USING GENOMICS TO DEFINE AND CONTROL PARASITIC INFECTIONS IN CATTLE
Title: Chimeric classical swine fever (CSF)-Japanese encephalitis (JE) viral particles as a non-transmissible bivalent marker vaccine candidate against CSF and JE infections
| Yang, Zhenhua - |
| Wu, Rui - |
| Li, Ling - |
| Xiong, Zhongliang - |
| Zhao, Haizhong - |
| Guo, Deyin - |
| Pan, Zishu - |
Submitted to: Virus Research
Publication Type: Peer Reviewed Journal
Publication Acceptance Date: January 13, 2012
Publication Date: January 21, 2012
Citation: Yang, Z., Wu, R., Li, L., Xiong, Z., Zhao, H., Li, R.W., Guo, D., Pan, Z. 2012. Chimeric classical swine fever (CSF)-Japanese encephalitis (JE) viral particles as a non-transmissible bivalent marker vaccine candidate against CSF and JE infections. Virus Research. 165(1):61-70.
Interpretive Summary: Viral infections have a significant economic impact on the livestock industry especially since they can spread rapidly within a herd. Classical swine fever virus (CSFV) is the pathogen that causes a severe disease with symptoms of fever, internal bleeding, and low white blood cell counts. In addition to its high mortality rate, CSFV also increases the risk of other pathogens simultaneously causing infection. In this study, we developed a new, non-infectious virus that contained a specific sequence of DNA from the Japanese encephalitis virus’s (JEV) E protein. We analyzed the growth characteristics of this new virus and evaluated its potential as an effective vaccine against CSFV and JEV infections in animals. Our results show that vaccination with this new virus created immunity against infection by either preventing infection or by accelerating the ability of the body to remove the infection. Immunization of this virus with other vaccines or vaccine-enhancing molecules may result in a better delivery of the vaccine and an increase in protective immunity. This unique vaccination strategy may have a broad implication in the design of new vaccines against infections, such as parasitic and viral infections, in livestock.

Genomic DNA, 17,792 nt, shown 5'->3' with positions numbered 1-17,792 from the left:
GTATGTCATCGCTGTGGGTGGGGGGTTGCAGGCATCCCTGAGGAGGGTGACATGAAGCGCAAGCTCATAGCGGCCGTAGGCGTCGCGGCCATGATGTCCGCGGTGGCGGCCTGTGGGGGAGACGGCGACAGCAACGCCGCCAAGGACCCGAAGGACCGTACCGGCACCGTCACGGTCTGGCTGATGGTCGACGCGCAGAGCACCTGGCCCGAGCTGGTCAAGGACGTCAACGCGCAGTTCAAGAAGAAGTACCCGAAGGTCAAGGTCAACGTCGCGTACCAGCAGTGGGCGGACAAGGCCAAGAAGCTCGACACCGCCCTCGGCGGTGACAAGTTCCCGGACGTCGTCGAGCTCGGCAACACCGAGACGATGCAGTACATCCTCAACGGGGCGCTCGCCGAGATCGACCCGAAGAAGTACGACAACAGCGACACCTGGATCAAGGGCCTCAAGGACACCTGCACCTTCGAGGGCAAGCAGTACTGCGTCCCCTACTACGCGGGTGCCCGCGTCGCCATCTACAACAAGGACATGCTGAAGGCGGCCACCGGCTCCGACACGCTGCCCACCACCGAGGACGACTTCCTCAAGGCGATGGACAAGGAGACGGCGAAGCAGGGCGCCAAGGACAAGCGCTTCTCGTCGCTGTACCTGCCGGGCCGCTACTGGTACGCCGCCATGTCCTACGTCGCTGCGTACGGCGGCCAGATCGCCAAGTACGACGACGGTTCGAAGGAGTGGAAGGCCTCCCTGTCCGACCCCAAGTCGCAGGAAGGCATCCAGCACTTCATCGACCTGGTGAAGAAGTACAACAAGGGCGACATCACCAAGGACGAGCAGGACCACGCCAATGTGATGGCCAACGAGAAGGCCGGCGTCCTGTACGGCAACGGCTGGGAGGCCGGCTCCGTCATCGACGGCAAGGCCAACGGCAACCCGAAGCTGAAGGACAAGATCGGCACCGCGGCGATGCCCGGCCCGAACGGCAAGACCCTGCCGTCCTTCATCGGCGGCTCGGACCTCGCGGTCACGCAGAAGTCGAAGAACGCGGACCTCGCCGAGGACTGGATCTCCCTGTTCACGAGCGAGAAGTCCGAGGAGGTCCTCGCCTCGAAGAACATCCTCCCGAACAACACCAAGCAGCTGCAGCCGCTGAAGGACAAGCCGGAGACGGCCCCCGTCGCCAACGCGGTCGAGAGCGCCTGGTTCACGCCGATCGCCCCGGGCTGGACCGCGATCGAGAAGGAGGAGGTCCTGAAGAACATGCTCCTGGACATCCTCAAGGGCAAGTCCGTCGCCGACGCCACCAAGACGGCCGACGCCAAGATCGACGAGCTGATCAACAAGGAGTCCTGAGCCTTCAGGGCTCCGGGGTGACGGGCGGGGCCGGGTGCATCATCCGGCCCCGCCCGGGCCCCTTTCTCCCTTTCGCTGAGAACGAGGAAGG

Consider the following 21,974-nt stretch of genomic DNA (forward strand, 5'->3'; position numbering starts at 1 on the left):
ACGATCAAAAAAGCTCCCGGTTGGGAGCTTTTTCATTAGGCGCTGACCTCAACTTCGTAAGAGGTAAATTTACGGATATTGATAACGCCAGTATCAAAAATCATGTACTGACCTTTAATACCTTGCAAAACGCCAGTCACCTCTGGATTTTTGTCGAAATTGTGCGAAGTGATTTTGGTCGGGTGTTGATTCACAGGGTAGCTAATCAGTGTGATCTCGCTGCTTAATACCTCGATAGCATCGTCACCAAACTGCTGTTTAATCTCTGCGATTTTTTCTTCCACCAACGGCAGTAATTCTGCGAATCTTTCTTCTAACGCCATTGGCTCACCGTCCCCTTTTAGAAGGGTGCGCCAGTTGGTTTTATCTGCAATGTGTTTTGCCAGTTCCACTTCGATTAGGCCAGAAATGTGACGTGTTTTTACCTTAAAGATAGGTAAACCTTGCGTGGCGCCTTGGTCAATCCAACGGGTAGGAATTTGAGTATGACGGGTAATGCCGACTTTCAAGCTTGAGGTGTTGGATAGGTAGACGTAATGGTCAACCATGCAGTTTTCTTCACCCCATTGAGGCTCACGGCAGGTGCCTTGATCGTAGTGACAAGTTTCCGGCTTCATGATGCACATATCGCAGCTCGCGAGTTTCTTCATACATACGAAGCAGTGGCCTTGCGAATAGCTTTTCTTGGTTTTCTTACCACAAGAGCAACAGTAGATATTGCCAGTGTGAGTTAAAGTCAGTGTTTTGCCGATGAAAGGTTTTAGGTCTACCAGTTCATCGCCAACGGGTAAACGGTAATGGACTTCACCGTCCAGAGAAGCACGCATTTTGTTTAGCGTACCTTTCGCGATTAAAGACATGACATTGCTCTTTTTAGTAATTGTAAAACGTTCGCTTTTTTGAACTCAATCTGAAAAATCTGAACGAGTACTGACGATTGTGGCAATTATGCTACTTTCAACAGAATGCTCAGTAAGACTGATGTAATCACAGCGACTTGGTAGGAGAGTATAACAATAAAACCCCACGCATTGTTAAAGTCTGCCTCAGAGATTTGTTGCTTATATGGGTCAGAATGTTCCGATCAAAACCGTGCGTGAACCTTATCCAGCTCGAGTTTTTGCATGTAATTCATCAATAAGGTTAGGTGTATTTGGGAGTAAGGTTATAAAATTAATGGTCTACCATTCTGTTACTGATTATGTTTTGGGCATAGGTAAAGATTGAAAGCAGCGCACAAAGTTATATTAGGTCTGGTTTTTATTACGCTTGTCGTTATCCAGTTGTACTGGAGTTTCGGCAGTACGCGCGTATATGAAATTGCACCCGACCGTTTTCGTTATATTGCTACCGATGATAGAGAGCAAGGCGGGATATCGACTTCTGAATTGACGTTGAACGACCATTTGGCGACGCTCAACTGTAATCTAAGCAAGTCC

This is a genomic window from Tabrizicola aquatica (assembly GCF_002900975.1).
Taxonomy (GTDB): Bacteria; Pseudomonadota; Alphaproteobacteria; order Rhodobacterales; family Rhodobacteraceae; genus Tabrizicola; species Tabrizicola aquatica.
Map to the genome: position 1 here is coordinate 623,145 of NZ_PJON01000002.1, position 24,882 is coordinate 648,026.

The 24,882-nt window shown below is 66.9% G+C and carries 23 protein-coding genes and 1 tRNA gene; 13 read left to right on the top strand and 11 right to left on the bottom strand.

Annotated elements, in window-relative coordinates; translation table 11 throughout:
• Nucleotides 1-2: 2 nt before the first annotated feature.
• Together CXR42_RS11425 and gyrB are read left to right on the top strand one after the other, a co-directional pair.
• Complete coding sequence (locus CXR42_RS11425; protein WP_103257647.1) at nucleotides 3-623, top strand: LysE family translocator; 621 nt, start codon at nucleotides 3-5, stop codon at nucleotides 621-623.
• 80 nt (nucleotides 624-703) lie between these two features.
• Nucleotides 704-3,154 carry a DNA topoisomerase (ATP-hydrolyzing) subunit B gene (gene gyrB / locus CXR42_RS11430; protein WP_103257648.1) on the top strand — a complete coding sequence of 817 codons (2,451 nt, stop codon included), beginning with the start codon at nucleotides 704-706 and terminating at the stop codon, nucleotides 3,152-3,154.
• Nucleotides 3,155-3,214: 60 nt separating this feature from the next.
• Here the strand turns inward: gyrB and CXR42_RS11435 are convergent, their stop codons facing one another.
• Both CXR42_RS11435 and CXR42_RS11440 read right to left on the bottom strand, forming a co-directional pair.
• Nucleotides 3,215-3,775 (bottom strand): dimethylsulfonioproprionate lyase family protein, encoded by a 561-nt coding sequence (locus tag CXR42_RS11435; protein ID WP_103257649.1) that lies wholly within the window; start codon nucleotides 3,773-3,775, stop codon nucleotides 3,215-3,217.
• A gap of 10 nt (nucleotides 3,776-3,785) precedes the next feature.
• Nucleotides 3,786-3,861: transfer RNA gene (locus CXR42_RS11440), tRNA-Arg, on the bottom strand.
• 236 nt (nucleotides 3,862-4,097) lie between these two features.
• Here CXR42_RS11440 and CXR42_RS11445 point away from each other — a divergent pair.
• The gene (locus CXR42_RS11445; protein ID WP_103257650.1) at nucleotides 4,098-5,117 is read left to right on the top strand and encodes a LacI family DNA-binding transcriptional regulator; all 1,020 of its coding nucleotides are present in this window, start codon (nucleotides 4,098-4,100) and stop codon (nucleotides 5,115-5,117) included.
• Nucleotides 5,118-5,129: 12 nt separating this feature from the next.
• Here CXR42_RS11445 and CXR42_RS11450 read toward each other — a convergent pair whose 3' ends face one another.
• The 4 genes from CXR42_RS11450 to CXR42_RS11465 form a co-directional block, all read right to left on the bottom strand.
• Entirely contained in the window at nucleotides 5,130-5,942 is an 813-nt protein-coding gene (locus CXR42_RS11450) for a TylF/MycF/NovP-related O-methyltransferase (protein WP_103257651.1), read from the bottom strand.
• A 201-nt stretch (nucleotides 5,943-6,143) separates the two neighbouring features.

A trans-complemented CSF- JE chimeric viral replicon was constructed using an infectious cDNA clone of the CSF virus (CSFV) Alfort/187 strain. The E2 gene of CSFV Alfort/187 strain was deleted and the resultant plasmid pA187delE2 was inserted by a fragment containing the region coding for a truncated envelope protein ('E, the domain III) of JE virus (JEV) to generate the recombinant cDNA clone, pA187delE2/JEV-'E. Porcine kidney 15 (PK15) cells that constitutively express the CSFV E2p7 proteins were then transfected with in vitro-transcribed RNA from pA187delE2/JEV-'E. As a result, chimeric CSF-JE virus replicon particles (VRPs), rv187delE2/JEV-'E, were rescued. In a mouse model, immunization using the chimeric CSF-JE VRPs induced a strong production of JEV-specific IgG and conferred protection against a lethal JEV challenge. Pigs immunized with the chimeric CSF-JE VRPs displayed strong anti-CSFV and anti-JEV humoral immune responses and protection against CSFV and JEV challenge infections. Compared to a commercial inactivated JEV vaccine, the chimeric VRPs seemingly induced a more rapid IgG response and led to a stronger production of JEV neutralizing antibodies. Our evidence suggests that E2-complemented chimeric CSF-JE VRPs not only have the potential as a live-attenuated non-transmissible vaccine candidate against CSF and JE but also serve as a potential marker vaccine for CSF in pigs. Together, our data suggest that the non-transmissible chimeric VRPs expressing foreign antigenic proteins may represent a promising strategy for bivalent marker vaccine design.